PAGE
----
The older two wait in our vehicle until they see the bus getting ready to round the block toward them, then they hop out and go to stand in line. Every day this week, from the back of the van, Caedmon has given voice to the fierce war waging within him: "Ohhhh. I really want to go say good-bye just one more time. But it's cold outside! The bus is coming. I-I- MOM, I NEED TO GET OUT."
He then bolts out the van, and scurries up to Adelaide to hug her tightly one last time before she leaves him for seven long hours.
|Caedmon's in the orange coat and blue hat, squeezing his sister. Pardon the frost patterns and snow in the foreground; I don't get out of my vehicle even for a picture, so this was taken through the windshield.|
Today Atticus got a hug, too, although there's no picture of that embrace as it was quick and very perfunctory.
You would think that this would mean that Caedmon loves it when we go to his sister's school to eat lunch with her, but no. Absolutely not. He gets very quiet and increasingly downtrodden as more and more fourth grade girls squeal over him and say to Adelaide, "Oh mah gahsh. Your little brother is SO CUTE. He is adorable. Oh em gee. Look at his face. Look at his Batman hat. Do you think he'd give me a hug?"
It got bad enough last time that Adelaide took the worst offender, a very nice but rather loud girl aside and said, "Privately, I agree with you, Caedmon is cute, but you really shouldn't say that in front of him; he considers it very offensive to be called 'cute' or 'little' or anything like that."
By the time we left, he hadn't said a word in thirty minutes and his shoulders were hunched up around his ears. All he'll say about the lunch experiences is that he does not like to be around so many bigger kids, and he does not like to be called cute. Fair enough.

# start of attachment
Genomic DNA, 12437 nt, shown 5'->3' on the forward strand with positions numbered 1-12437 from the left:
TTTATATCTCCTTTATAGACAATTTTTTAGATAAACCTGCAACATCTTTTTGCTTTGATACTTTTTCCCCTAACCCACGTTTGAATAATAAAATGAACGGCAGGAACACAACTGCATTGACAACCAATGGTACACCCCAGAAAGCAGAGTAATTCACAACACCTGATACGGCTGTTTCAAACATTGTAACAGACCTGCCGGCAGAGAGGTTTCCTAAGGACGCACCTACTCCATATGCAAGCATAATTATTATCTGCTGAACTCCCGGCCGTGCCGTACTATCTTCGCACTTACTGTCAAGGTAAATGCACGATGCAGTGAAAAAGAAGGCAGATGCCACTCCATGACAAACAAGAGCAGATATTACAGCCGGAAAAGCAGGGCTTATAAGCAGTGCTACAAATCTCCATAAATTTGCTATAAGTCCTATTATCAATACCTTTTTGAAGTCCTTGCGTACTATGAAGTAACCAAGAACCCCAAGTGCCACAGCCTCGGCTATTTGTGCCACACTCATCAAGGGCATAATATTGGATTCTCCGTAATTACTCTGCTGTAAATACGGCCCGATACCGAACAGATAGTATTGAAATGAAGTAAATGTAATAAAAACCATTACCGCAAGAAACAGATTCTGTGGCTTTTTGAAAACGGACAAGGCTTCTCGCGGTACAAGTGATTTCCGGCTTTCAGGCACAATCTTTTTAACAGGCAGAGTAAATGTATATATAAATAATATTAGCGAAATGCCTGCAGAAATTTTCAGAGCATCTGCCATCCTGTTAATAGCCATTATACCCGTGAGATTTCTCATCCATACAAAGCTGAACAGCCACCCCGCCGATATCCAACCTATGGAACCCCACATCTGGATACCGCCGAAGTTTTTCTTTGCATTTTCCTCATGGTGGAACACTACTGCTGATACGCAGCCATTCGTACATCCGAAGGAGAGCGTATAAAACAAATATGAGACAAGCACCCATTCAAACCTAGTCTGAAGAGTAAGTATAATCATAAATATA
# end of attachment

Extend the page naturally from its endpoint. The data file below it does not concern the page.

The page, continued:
None of this is terribly surprising given how loud and crowded and busy Adelaide's lunch room is, and I'm able to watch as it begins to overwhelm our youngest within minutes of our arrival, but I was in Caedmon's preschool for two hours yesterday morning for his Valentine party, and you want to talk about overwhelming? So loud. So shrill. And it's busy-ness borders on a swarm at times. It is nuts in there. It's always incredible to watch how Cade's preschool teachers can begin singing any of the songs they use to transition from one activity to another, because all those children who were I swear about to go Lord of the Flies on each other settle down and start cleaning up or washing their hands or sitting on the carpet. I guess it really is the presence of bigger kids that overwhelms our son so much.
Those same magical preschool teachers had also instructed that their students were only to write their own names on their Valentines; scratching out the recipients' names on nineteen pieces of paper is too cumbersome for little hands, and it's much easier just to go through a line and drop a Valentine in each sack, not worrying about which one goes to whom.
Our Caedmon, however, threw a wrench in this whole plan Wednesday night when I stated how happy I was that all his Valentines had been finished for days, as he'd already written his name on every last one. He grew upset, started honest-to-God weeping, and through a torrent of tears told me that "But Mom, the Valentines all say 'To:' and I can't just leave those blank! It'll look stupid! You're supposed to write who each one is to, Mom!" Then I began sorting through them, and he had already phonetically spelled out half the names of the kids in his class: Noah was Nou, Drake was Drak, etc, etc.
And that is how Caedmon got to stay up past his bedtime doing something his preschool teachers told him expressly not to do.